The United States may be a new nation, conceived in liberty, but does Hollywood know it? From the archives of TCM to the blood-soaked streets of Mel Gibson's Jerusalem, movies are all about higher callings, collective purpose, causes greater than our own selfish interests. The typical Humphrey Bogart picture inevitably ends with the iconic loner's throwing in with the team for the good of all. For the vast majority of Old West emigrants, going west was about making money and not having to deal with other people, but you'd never know that from old-school westerns (where it's all about establishing law and order) or revisionist westerns (where it's all about crimes against humanity). As for films that actually praise capitalism or the free market, well, what are you, Old Man Potter?
Here's what I've come up with for a libertoid film festival. Your own suggestions are, of course, welcome.
Singin' In the Rain: Maybe a few biopics about famous inventors give a favorable view of scientific progress, but this is the only movie I know of (science fiction included) where a technological breakthrough—in this case, the invention of talkies—solves the protagonists' problems and leads to a happy ending.
Sometimes A Great Notion: Bad Ken Kesey novel makes a bad Paul Newman film, the big screen's only known celebration of the strike-breaking scab as rugged individualist.
Anything John Milius is involved with: In Red Dawn, all civil and social authorities cave in to the invading Russians, and it's left to the hunky brat pack militia to fight for America's freedoms. In Big Wednesday, draft-dodging surfers are lionized. In Conan, the Milton Friedman-quoting future governor of California seeks mainly to be left alone by all authority figures. And so on.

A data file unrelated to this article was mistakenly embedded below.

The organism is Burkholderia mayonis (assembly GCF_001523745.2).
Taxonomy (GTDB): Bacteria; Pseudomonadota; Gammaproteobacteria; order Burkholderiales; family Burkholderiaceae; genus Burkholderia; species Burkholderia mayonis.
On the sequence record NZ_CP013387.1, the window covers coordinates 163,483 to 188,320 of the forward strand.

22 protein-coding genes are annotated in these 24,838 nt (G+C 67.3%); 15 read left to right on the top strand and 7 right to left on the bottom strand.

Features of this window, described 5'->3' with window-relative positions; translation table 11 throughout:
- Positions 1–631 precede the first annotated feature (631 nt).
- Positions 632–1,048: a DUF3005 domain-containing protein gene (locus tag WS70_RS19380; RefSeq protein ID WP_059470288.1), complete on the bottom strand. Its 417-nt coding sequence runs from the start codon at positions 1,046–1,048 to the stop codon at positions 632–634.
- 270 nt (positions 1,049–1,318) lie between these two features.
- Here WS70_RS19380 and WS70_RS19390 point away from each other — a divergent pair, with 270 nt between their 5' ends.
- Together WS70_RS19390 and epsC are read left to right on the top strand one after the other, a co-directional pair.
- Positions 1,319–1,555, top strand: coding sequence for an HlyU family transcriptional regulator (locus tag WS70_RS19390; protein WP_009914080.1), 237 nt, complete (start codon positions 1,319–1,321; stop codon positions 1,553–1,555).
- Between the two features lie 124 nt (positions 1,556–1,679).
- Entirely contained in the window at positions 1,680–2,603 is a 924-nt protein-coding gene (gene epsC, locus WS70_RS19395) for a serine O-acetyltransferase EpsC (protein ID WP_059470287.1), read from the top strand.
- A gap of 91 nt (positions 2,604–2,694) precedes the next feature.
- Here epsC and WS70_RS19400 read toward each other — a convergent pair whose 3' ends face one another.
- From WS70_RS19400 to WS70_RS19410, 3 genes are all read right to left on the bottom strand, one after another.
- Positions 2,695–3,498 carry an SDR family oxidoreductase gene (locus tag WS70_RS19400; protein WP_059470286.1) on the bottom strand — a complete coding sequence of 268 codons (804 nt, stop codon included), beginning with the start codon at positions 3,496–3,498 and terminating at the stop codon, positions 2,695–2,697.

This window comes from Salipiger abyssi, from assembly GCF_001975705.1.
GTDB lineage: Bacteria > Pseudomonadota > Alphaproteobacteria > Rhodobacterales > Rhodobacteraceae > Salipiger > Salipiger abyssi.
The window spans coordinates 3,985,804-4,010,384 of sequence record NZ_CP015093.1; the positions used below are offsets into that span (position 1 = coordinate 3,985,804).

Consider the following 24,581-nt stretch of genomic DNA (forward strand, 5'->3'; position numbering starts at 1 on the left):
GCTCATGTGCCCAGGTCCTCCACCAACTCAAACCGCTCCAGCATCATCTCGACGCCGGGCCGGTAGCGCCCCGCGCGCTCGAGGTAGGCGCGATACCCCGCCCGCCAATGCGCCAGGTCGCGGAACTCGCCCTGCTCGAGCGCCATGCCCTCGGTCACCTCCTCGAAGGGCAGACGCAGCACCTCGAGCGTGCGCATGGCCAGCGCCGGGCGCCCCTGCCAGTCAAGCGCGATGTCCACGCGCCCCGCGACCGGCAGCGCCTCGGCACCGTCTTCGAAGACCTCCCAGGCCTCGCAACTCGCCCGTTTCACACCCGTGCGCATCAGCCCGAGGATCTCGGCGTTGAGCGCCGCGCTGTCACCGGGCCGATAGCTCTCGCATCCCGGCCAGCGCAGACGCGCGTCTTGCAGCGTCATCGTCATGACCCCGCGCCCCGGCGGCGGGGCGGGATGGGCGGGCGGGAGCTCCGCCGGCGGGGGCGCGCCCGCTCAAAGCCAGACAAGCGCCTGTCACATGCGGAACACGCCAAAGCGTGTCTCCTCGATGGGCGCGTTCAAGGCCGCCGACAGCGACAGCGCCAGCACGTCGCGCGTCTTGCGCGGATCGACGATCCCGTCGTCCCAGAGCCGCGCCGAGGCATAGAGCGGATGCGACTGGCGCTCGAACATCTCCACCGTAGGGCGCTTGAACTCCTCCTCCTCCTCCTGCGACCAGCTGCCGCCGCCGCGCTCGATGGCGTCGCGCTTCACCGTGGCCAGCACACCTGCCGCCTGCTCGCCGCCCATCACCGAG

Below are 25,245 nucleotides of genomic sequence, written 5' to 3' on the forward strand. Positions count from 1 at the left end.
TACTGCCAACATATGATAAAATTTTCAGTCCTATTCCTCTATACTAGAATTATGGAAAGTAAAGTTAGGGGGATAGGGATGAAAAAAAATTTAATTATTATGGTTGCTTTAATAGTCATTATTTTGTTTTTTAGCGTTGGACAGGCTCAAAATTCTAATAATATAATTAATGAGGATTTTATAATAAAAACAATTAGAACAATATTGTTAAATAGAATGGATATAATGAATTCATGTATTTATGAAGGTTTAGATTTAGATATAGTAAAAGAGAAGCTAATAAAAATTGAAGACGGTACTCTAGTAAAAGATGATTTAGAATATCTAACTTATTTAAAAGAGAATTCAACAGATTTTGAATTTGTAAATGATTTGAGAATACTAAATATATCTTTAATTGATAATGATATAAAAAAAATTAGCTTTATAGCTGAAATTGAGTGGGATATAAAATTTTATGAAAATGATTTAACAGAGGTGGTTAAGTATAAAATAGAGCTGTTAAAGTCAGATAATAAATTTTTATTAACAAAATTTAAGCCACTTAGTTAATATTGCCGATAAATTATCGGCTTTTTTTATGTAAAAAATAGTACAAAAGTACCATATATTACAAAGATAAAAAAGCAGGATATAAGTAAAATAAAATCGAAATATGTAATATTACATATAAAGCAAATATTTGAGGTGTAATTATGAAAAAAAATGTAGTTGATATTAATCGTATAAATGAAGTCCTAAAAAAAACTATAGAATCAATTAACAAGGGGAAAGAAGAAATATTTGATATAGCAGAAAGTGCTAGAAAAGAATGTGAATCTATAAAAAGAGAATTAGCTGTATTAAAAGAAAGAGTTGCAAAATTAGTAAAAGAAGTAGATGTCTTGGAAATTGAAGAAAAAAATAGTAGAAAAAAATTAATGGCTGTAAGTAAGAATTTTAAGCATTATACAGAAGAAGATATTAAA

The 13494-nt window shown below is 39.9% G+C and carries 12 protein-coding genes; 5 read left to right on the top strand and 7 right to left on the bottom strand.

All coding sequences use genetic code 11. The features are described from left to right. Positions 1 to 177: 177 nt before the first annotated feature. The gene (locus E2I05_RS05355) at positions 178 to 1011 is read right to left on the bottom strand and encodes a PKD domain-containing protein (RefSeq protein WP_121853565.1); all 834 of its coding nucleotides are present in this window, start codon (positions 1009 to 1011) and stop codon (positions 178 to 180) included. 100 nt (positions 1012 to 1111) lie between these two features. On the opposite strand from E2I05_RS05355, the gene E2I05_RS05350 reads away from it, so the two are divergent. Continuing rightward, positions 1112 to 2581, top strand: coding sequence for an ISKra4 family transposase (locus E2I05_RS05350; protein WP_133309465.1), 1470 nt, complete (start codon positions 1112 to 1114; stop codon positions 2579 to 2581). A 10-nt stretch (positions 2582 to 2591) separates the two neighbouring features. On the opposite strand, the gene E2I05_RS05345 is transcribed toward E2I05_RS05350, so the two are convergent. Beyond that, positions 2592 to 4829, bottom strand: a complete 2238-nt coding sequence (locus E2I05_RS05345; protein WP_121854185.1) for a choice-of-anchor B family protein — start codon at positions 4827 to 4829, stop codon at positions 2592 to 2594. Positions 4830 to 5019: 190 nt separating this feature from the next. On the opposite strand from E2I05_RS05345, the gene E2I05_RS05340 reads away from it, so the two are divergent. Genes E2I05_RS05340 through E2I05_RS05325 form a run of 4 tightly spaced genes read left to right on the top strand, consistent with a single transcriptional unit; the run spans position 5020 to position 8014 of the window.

The Hudsucker Proxy: Many will object to the presence of leftwing actor Tim Robbins, but the scene in which the Hula Hoop is introduced into the market is the most succinct explanation of Relative Value on celluloid.
The Maltese Falcon: In the eyes of Sam Spade, cops, robbers, partners and women are all equal. Though the idea that Mary Astor's pinched Brigid O'Shaughnessy is an irresistible knockout will seem quaint to modern audiences, Bogart's last-minute abandonment of her is a wonderful rejection of Hollywood piety. Sadly, Casablanca came along the next year, establishing the Bogartian change of heart as moviedom's favorite plot device.
Yojimbo and its various derivatives: Toshiro Mifune's plague-on-both-your-houses struggle for survival is not only the last word on existential cool, but a disgusted condemnation of states and factions.
The Castle: An Australian bloke comedy I've never seen but surmised (from the trailer) is about a family battling an eminent domain action against their house.
Lost In America: Horrible, horrible freedom! Albert Brooks' greatest movie is in one way a study in the impossibility of finding freedom in modern society. But it also has the courage to ask, "You couldn't change your life on a hundred thousand dollars?" Bonus: The most sensible character in the picture is Garry Marshall's unflappable casino manager.
La Muerte de un bur?crata (Death of A Bureaucrat): Great slapstick from a dissident Cuban filmmaker. Inevitably, an IMDb commenter from California sees this satire of bureaucracy in Castro's paradise as really being about the United States. (Thanks to Jesse Walker for the suggestion.)
Ghostbusters: "I've worked in the private sector; they expect results." Laid-off goldbricks launch a successful startup business—until the EPA steps in! Forget Wall Street: This is the Reagan era's greatest celebration of the free market.